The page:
Let’s discuss a vulnerability that was used against a very unusual target (at least in comparison to the ones we normally wrote about). We probably talk more often about vulnerabilities that impact big targets, but today we are gonna cover one that’s going to balance that statistic.
Now imagine this scenario: You work as a cyber security expert in a big corporation. You’ve gone mad because of a colleague who’s clicked on a link in a suspicious email for the 4th time this year and because of Microsoft who seemingly can’t keep their zero days in check. You’ve spent the last 12 hours in the office waiting for security patches to install and can’t wait to go home and look at the photos of your dog when he was just a pup.
Or even worse: Imagine you work as a photographer for a living. You’ve just caught a weekend free from snapping photos at weddings and whatnot, and you finally want to dedicate some time to open Photoshop, finish the work, and get paid.
Plot twist: You try to access your QNAP NAS (Network-Attached Storage) drive and see that your photos are inaccessible. All your family vacation photos, pet photos, and wedding photos have been encrypted by a DeadBolt ransomware and turned into some rather abstract art (gibberish).
Before: a photo of a cat. After: the artwork of Donald Judd (from a wider perspective). This has actually happened, and it’s because of CVE-2022-27593.
What gives this vulnerability a CVSS base score of 9.1, among other things, are the facts that it requires no user interaction and that it can be performed remotely, which often means you don’t get a fighting chance until it already hits you. There aren’t many details made public about this vulnerability, but the weakness that opened the door to DeadBolt ransomware, CWE-610 leaves us some room to speculate.
If we look at the weakness description, as well as the CVE-2022-27593 description, we can assume that the attacker has been able to somehow inject a reference to a file outside the directory that the access was supposed to be limited to. Having accomplished that, he was able to modify, upload and rewrite QTS system files with the modified ones, ultimately obtaining RCE (remote code execution) and installing ransomware.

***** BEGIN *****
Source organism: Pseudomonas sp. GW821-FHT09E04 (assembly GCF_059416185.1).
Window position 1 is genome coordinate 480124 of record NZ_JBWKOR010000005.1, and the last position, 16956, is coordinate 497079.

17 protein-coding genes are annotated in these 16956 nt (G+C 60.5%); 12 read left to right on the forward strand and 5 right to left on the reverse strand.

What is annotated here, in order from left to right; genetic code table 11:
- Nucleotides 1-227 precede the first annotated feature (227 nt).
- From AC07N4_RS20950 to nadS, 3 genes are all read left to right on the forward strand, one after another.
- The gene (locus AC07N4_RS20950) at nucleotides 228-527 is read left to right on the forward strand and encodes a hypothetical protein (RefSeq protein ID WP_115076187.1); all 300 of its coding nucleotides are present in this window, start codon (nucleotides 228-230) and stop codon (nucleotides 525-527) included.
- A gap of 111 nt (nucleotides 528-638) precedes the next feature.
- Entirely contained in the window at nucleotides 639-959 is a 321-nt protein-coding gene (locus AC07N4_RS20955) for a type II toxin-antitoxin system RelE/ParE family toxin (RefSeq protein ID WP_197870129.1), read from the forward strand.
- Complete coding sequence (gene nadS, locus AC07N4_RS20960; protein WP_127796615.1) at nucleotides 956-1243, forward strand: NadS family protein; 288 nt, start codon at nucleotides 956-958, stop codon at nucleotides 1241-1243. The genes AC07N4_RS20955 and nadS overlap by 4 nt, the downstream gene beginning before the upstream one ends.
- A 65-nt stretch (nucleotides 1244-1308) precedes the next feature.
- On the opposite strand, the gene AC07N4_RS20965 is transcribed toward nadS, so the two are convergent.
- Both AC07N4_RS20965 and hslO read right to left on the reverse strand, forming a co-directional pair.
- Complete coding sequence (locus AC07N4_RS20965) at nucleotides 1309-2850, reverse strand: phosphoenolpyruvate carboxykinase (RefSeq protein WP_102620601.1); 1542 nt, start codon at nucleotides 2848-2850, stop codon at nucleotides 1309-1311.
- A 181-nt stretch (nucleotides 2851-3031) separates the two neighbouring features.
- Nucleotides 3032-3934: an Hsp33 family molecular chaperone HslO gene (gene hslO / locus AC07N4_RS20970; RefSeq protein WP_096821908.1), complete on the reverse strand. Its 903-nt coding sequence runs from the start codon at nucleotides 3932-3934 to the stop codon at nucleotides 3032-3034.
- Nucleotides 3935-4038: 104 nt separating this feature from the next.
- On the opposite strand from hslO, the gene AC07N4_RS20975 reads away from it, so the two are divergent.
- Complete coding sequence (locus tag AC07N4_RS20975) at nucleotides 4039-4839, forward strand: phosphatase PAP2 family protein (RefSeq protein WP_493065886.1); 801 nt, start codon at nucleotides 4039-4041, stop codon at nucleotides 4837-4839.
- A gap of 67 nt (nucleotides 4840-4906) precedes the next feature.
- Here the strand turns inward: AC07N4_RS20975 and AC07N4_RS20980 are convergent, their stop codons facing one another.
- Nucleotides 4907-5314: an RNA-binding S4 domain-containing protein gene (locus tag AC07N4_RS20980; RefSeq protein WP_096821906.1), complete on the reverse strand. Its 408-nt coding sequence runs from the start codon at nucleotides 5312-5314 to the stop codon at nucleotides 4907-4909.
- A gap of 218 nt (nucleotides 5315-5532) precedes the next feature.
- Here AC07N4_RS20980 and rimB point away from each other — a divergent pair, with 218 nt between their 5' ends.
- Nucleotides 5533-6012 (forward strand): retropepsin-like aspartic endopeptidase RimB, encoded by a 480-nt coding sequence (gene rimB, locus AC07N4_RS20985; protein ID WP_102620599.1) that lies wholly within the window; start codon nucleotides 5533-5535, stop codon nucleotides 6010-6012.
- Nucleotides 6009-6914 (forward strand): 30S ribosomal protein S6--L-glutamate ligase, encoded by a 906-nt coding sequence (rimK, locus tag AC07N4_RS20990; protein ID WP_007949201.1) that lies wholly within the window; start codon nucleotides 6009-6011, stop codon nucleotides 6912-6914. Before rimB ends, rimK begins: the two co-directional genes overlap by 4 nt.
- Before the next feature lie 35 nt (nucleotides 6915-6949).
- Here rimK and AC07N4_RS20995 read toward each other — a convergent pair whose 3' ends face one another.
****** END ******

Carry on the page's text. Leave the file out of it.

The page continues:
At this point, we’re probably all familiar with ransomware. They encrypt your data with a key familiar only to the attacker, after which he uses your locked data as leverage to extort money from you. Once your data is encrypted, in most cases there is nothing you can do except pay up. We can safely assume that somebody with sufficient skills to discover this vulnerability would unfortunately also be knowledgeable enough in the area of cryptography to use a decent algorithm that won’t be easily cracked.
Even if that’s not the case, brute forcing even the weakest encryptions (in terms of modern encryption standards) would still be an extremely time and resource-consuming task, requiring a lot of knowledge. For any remotely serious brute forcing, you would likely need to find a bunch of targets, exploit CVE-2022-33891, take control over hundreds, up to tens of thousands of Apache Spark farms, and employ them to your cause.
To your misfortune, with most modern encryptions, even that would be in vain, so don’t do anything silly.
Affected Configurations And Mitigation
To check if your QNAP NAS is affected, we recommend that you refer to QNAP’s security advisory, as the list is long and conditioned by both the Photo Station and QTS versions. As always, the best thing to do is install the updates that address this issue.
If you cannot do that or want to additionally secure your intellectual property, you can disconnect QNAP NAS from the internet by disabling port forwarding. If you rely heavily on accessing your photos remotely, there are a few workarounds for that:
- myQNAPcloud: This lets you access QNAP NAS stored photos from anywhere.
- Qsync: Allows for file synchronization between a computer and QNAP NAS, enabling access to stored photos.
- QVPN: Establishes a secure and private connection to a QNAP NAS, allowing for remote access to stored photos without port forwarding.
Bonus tip: If you are looking at the photos on your QNAP NAS and suddenly a certain photo or a set of photos won’t open or seem fragmented, it may be that they are being encrypted at that very moment. Most ransomware use FBE (File-Based Encryption), meaning that they lock files one by one, instead of piling them up in bulk and encrypting them at once
If this happens, we recommend you unplug your NAS and back up all your data directly from its drive without booting QTS, as it’s likely to be compromised and will probably continue encrypting more and more data until you have none left.
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